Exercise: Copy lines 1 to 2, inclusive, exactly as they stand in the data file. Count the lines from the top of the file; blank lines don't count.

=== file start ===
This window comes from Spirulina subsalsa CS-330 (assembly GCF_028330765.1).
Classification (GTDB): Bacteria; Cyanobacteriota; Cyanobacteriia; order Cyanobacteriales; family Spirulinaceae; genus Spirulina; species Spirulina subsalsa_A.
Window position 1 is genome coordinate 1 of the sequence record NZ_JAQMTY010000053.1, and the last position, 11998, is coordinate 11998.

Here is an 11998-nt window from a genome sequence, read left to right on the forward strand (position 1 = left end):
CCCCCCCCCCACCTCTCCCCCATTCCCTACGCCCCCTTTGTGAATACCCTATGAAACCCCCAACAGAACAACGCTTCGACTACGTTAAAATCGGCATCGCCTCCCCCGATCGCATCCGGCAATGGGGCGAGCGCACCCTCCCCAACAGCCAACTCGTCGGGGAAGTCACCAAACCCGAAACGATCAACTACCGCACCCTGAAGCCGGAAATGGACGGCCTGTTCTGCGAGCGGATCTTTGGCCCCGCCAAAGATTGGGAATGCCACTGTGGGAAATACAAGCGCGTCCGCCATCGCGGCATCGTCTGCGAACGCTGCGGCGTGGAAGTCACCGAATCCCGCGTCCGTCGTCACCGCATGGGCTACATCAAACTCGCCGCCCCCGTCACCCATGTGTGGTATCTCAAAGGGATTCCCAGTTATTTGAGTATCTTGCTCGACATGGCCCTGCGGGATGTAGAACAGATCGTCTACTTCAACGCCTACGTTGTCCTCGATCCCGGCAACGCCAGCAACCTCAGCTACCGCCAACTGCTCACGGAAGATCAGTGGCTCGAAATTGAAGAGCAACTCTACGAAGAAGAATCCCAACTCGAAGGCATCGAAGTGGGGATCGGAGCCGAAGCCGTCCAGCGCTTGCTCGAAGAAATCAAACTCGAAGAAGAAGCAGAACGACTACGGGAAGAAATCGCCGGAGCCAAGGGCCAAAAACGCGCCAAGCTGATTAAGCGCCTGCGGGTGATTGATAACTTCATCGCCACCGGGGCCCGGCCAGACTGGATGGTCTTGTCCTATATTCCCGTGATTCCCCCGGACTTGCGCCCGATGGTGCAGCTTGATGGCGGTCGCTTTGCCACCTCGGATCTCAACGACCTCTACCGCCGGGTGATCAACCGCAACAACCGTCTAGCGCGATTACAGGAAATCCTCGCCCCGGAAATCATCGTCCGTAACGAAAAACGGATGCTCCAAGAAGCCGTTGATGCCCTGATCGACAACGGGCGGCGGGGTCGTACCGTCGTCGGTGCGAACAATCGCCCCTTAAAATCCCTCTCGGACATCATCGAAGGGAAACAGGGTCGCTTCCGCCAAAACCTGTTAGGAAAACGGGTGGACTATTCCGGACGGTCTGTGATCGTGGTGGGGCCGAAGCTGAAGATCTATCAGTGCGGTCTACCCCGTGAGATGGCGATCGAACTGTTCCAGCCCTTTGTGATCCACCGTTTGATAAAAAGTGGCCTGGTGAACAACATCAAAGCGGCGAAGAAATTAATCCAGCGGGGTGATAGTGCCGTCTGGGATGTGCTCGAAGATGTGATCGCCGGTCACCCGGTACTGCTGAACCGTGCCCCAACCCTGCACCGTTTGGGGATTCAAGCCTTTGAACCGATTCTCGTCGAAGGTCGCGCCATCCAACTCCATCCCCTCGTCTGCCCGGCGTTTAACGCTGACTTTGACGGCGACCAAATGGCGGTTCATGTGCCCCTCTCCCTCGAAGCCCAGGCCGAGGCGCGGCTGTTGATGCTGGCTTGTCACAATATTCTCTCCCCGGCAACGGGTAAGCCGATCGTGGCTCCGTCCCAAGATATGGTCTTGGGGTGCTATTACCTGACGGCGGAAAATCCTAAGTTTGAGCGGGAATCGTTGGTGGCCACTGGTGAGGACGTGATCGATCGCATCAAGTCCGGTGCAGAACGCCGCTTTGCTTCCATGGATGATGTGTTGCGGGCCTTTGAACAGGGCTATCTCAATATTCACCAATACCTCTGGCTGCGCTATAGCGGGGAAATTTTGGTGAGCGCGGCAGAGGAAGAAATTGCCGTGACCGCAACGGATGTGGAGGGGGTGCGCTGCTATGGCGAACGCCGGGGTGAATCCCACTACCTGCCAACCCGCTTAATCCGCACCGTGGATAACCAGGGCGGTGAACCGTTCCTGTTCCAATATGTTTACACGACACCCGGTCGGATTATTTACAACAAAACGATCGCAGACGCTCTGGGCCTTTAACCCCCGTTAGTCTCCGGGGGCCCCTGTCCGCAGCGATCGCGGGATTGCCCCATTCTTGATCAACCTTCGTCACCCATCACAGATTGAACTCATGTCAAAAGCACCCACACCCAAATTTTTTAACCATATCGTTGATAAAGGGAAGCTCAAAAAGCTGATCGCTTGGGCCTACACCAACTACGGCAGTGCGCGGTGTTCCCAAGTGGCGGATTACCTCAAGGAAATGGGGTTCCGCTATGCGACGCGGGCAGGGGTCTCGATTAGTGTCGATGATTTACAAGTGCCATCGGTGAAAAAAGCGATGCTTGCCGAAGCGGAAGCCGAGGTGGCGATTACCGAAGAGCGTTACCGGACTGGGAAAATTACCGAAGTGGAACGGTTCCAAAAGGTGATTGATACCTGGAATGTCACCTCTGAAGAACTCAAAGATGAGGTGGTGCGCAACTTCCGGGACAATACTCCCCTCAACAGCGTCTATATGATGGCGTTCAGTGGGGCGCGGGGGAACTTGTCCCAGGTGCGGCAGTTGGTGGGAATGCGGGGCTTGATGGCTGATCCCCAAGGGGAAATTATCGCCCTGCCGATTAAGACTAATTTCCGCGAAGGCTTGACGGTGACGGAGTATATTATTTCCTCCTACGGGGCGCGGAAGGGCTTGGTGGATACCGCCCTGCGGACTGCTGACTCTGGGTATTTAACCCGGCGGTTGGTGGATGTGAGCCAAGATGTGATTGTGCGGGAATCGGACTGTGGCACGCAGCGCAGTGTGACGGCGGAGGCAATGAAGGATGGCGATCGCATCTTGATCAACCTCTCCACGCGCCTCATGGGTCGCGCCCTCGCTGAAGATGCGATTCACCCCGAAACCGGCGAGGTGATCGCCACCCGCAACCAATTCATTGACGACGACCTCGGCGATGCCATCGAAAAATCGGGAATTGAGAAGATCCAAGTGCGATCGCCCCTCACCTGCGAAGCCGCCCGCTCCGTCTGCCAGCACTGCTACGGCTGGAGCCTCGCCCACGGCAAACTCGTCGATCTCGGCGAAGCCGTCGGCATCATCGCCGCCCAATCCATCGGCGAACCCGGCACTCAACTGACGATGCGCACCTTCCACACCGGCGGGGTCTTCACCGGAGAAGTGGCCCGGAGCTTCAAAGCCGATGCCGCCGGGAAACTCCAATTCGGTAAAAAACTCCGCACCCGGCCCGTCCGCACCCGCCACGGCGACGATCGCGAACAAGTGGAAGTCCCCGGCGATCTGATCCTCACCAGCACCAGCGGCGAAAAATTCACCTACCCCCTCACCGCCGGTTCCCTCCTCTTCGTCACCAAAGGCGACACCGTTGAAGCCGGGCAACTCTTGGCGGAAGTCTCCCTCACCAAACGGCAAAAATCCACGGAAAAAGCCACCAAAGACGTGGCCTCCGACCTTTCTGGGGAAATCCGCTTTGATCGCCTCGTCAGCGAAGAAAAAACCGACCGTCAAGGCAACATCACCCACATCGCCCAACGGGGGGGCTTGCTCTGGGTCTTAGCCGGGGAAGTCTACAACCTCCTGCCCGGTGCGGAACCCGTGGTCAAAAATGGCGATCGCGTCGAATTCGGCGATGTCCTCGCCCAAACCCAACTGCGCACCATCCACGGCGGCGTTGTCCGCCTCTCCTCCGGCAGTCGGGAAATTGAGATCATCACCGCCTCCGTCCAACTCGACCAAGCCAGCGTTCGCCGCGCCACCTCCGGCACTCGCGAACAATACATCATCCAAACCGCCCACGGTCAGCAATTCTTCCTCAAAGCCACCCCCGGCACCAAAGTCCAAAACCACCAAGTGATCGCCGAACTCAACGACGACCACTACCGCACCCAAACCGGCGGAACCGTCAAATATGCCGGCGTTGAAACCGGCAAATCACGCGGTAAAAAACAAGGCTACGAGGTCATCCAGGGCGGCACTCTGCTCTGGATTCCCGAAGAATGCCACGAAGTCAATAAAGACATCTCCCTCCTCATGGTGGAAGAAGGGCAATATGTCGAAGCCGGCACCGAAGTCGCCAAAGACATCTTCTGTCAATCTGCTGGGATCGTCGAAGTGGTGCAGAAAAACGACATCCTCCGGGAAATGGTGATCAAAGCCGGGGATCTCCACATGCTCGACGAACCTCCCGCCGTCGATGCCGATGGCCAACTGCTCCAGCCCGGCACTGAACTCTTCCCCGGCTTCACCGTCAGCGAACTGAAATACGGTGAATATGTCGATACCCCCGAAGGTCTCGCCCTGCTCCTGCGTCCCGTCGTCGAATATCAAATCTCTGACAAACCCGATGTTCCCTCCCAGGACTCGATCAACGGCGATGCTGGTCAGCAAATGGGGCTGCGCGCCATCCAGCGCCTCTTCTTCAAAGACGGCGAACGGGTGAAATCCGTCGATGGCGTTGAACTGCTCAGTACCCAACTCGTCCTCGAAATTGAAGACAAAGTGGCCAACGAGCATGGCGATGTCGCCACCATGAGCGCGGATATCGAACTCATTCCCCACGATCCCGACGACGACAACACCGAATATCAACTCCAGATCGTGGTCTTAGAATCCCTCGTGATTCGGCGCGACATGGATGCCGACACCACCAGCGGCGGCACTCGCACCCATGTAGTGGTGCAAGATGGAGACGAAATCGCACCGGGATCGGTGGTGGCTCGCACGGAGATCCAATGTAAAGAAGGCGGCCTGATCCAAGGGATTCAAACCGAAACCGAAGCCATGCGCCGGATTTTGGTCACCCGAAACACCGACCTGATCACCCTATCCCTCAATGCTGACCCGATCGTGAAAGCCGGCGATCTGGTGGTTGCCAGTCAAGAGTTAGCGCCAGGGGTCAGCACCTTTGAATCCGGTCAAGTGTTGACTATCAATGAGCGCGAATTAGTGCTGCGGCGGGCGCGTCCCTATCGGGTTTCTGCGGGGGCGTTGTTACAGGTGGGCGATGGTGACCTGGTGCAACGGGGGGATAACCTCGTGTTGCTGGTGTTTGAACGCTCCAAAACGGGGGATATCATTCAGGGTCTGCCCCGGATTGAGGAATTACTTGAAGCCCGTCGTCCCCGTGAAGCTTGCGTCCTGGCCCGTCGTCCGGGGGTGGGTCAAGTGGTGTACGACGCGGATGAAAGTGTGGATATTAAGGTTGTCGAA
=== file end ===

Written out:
This window comes from Spirulina subsalsa CS-330 (assembly GCF_028330765.1).
Classification (GTDB): Bacteria; Cyanobacteriota; Cyanobacteriia; order Cyanobacteriales; family Spirulinaceae; genus Spirulina; species Spirulina subsalsa_A.